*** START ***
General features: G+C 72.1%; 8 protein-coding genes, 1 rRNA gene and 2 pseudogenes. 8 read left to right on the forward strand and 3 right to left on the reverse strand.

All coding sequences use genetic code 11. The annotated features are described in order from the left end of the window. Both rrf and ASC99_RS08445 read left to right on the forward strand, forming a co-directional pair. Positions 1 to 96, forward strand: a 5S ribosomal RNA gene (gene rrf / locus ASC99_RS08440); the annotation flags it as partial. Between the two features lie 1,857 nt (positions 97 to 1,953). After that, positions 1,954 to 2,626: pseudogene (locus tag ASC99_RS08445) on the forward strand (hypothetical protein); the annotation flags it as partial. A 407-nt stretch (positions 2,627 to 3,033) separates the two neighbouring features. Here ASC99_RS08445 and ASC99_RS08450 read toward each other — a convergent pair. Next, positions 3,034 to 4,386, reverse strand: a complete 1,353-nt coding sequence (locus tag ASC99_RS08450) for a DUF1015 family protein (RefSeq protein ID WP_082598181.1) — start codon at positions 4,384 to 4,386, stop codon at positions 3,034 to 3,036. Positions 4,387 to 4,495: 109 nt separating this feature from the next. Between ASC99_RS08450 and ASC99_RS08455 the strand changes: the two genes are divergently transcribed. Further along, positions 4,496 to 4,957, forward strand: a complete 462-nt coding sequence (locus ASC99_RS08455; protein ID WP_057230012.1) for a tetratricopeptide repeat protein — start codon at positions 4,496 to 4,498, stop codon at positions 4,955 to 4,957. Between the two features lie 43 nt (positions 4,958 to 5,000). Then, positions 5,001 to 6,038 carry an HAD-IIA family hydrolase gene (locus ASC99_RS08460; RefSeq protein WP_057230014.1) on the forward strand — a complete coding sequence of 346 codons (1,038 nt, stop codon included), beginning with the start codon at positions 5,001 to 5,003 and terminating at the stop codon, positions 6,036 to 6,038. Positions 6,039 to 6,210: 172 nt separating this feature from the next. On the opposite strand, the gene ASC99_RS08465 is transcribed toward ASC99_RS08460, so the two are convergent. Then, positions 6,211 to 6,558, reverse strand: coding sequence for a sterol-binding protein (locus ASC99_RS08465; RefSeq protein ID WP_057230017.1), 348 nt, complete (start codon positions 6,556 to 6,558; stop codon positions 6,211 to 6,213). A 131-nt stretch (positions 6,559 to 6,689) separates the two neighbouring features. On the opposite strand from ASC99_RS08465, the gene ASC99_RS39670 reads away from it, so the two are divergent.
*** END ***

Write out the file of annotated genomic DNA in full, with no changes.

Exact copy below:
General features: G+C 72.1%; 8 protein-coding genes, 1 rRNA gene and 2 pseudogenes. 8 read left to right on the forward strand and 3 right to left on the reverse strand.

All coding sequences use genetic code 11. The annotated features are described in order from the left end of the window. Both rrf and ASC99_RS08445 read left to right on the forward strand, forming a co-directional pair. Positions 1 to 96, forward strand: a 5S ribosomal RNA gene (gene rrf / locus ASC99_RS08440); the annotation flags it as partial. Between the two features lie 1,857 nt (positions 97 to 1,953). After that, positions 1,954 to 2,626: pseudogene (locus tag ASC99_RS08445) on the forward strand (hypothetical protein); the annotation flags it as partial. A 407-nt stretch (positions 2,627 to 3,033) separates the two neighbouring features. Here ASC99_RS08445 and ASC99_RS08450 read toward each other — a convergent pair. Next, positions 3,034 to 4,386, reverse strand: a complete 1,353-nt coding sequence (locus tag ASC99_RS08450) for a DUF1015 family protein (RefSeq protein ID WP_082598181.1) — start codon at positions 4,384 to 4,386, stop codon at positions 3,034 to 3,036. Positions 4,387 to 4,495: 109 nt separating this feature from the next. Between ASC99_RS08450 and ASC99_RS08455 the strand changes: the two genes are divergently transcribed. Further along, positions 4,496 to 4,957, forward strand: a complete 462-nt coding sequence (locus ASC99_RS08455; protein ID WP_057230012.1) for a tetratricopeptide repeat protein — start codon at positions 4,496 to 4,498, stop codon at positions 4,955 to 4,957. Between the two features lie 43 nt (positions 4,958 to 5,000). Then, positions 5,001 to 6,038 carry an HAD-IIA family hydrolase gene (locus ASC99_RS08460; RefSeq protein WP_057230014.1) on the forward strand — a complete coding sequence of 346 codons (1,038 nt, stop codon included), beginning with the start codon at positions 5,001 to 5,003 and terminating at the stop codon, positions 6,036 to 6,038. Positions 6,039 to 6,210: 172 nt separating this feature from the next. On the opposite strand, the gene ASC99_RS08465 is transcribed toward ASC99_RS08460, so the two are convergent. Then, positions 6,211 to 6,558, reverse strand: coding sequence for a sterol-binding protein (locus ASC99_RS08465; RefSeq protein ID WP_057230017.1), 348 nt, complete (start codon positions 6,556 to 6,558; stop codon positions 6,211 to 6,213). A 131-nt stretch (positions 6,559 to 6,689) separates the two neighbouring features. On the opposite strand from ASC99_RS08465, the gene ASC99_RS39670 reads away from it, so the two are divergent.